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Memory

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Non-volatile memory (NVM) is a key component at the heart of every system design. It holds critical data, controls how the system boots, and affects overall performance. Choosing the right NVM is key. We’re here to help. Our wide range of NVM products offer an array of features designed to help tune and optimize your system.

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Memory

1 week ago

AT25SF321 clock problem

Posted by nsanfa 35 points 4 replies
0 upvotes

Hi,

Currently I am working on a project that uses the memory AT25SF321. In some devices the flash operates at 40MHz perfectly and in other devices the flash does not work properly at clock frequencies higher than 33MHz (same hardware and firmware).

For instance, when I read the manufacturer and device ID at 40MHz I get the correct response (0x1F, 0x87, 0x01) from some devices  and from others I get 0x0F, 0xC3, 0x81. Bit wise it seems to be a shift, like the flash is not handling correctly the timing at the start of the response. If I reduce the clock frequency to 30MHz the flash works perfectly. 

The ID (on the chip) of a "faulty" flash and of one that works properly are the same: "adesto1949 25SF321 SSHD". 

Kind regards,

Noe

1 week ago

gordonmacnee 185 points

Hello Noe,

Just checking but do you mean the AT25SF321B - the AT25SF321 (without any suffix) is now End of Life. Either way both parts should have no problem running well in excess of 40MHz.

Would you let us know what voltage you are running these parts at and which micro controller you are using?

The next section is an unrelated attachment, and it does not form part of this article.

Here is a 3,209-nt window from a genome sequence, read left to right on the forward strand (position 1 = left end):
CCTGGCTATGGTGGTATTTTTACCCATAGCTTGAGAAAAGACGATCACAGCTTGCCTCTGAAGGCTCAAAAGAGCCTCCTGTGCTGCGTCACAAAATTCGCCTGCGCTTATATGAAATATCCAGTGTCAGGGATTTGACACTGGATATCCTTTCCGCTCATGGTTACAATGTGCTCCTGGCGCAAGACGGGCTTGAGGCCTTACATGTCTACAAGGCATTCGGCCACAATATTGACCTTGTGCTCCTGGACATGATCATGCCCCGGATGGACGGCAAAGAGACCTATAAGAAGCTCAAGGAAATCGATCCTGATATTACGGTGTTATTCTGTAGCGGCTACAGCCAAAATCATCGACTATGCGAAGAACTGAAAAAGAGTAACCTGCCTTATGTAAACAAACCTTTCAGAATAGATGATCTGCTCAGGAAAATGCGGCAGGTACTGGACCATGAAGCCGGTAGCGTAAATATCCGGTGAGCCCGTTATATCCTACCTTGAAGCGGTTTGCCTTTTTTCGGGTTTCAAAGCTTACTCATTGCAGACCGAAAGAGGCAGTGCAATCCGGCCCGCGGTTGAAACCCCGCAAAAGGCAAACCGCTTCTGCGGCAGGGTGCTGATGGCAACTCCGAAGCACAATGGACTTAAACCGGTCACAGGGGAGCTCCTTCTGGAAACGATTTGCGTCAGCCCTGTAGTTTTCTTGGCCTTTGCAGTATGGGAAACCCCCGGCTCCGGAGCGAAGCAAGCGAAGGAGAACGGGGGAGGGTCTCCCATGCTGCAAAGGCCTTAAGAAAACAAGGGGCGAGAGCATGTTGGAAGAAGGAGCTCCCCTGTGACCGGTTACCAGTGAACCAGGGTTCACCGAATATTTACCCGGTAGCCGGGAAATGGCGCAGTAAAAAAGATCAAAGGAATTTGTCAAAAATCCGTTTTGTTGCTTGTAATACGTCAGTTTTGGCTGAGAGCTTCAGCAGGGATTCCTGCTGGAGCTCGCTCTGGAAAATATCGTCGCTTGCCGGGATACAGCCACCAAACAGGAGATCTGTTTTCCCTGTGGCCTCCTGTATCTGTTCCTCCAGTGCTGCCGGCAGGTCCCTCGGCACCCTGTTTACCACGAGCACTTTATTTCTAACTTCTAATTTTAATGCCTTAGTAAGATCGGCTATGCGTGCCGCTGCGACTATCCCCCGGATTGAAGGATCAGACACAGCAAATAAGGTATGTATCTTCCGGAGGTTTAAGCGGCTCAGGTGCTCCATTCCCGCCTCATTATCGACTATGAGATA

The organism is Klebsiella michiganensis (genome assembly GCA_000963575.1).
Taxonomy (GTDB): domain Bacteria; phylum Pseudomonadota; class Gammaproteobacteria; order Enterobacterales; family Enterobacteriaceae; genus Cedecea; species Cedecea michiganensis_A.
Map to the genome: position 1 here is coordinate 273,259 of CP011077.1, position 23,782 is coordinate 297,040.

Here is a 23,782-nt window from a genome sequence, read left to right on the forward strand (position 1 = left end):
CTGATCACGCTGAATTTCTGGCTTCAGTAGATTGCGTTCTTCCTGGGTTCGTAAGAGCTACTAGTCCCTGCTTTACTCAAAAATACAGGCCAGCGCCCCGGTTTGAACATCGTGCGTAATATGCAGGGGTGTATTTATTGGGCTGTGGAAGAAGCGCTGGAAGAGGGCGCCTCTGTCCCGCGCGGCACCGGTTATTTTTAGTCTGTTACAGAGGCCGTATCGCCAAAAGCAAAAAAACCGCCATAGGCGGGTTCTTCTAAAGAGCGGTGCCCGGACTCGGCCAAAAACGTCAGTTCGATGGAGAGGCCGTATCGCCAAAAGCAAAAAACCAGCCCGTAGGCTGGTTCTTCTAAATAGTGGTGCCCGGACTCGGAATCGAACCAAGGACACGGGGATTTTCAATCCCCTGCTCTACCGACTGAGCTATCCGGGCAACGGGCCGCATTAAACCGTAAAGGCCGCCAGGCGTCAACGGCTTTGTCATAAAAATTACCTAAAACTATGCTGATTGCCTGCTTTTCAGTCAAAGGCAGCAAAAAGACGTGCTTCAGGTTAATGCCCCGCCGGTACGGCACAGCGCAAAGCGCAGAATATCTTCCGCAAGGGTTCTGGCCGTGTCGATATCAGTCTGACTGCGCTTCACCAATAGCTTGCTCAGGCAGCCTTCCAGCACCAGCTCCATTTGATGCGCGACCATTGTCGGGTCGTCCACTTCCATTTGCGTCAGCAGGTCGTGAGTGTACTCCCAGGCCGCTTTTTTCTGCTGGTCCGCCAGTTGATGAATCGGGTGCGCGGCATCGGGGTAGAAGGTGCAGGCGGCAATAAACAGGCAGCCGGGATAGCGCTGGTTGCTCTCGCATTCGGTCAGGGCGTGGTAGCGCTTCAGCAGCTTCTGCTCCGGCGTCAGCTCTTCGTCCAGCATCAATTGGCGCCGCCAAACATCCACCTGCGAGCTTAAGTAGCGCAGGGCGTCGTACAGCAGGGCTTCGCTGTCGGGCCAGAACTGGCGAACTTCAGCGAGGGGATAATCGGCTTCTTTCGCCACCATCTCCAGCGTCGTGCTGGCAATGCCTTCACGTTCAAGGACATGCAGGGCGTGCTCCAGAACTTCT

Are you able to have a look at the signal lines with a 'scope and check that you have a fast enough rise and fall on your clock and signal lines and that they are making it above and below the thresholds for the voltage you are using. If you think that they are meeting daatsheet parameters, would you also post the 'scope captures here and we will dig a little deeper.    

1 week ago

Hi,

Thanks for the reply, here are some details:

- The flash is an AT25SF321 (not B).

- The flash memory is controlled by an ESP32-WROOM (configured with SPI full duplex at 40MHz).

- ESP32 and flash run at 3.3V.

- In this case the values read by the esp32 are [0x1F, 0xC7, 0x81] for the command 0x9F.

I attached some captures of the clock (yellow), MOSI (red) and MISO (blue) signals.  "ClkFreq" shows the frequency of the clock, "Clk_MOSI_MISO" shows the three signals (with the 0x9F commad on MOSI) and "MISO_signal" shows the flash response(I am sorry for the image quality, I connected the osciloscope to a screen to take the photos because the osciloscope screen was even worse).

If I set the SPI frequency to 30MHz the flash memory gives the correct ID ([0x1F, 0x87, 0x01]). Also, the devices that work at 40MHz have this problem at 50MHz (same response, same hardware and same firmware). 

After the 0x9F commad there are bytes in the MOSI channel, according to the datasheet the memory ignores the data after the command and it should not be a problem or ¿does it need a 0 after the last bit?

Kind regards.

Attachment Size
MISO channel, response of the flash 150.03 KB
Clock signal 116.47 KB
Clock(yellow), MISO(blue) and MOSI(red) signals (with the command 0x9F on MOSI) 150.41 KB

1 week ago

I managed to make the AT25SF321  flash work at 40MHz after adding a delay of 25ns before reading MISO. Also, the flash memories that work fine at 40MHz doesnt work at 50MHz because that is the upper limit (my mistake, I thought the limit was 55MHz).

accepted answer!

1 week ago

gordonmacnee 185 points

Hi Nsanfa,

The signals on the 'scope images look very rounded with the SCLK looking more like a sine wave... Can you change the output pins to give you a faster rise and fall time or a stronger drive? Looking at the "MISO channel response of the flash" trace and assuming that the first high is the '1' of the '1F' byre in the response then checking every falling edge I read 

...1 1111 1000 0111 0000 0001 = 1F 87 01

Might be the ESP32 is reading too early given the slow slew rate on the clk.

Once any "read" command is complete then any extra "data" sent on the MOSI line is ignored so it does not matter what is in the TX buffer after the command (and address etc) has been sent.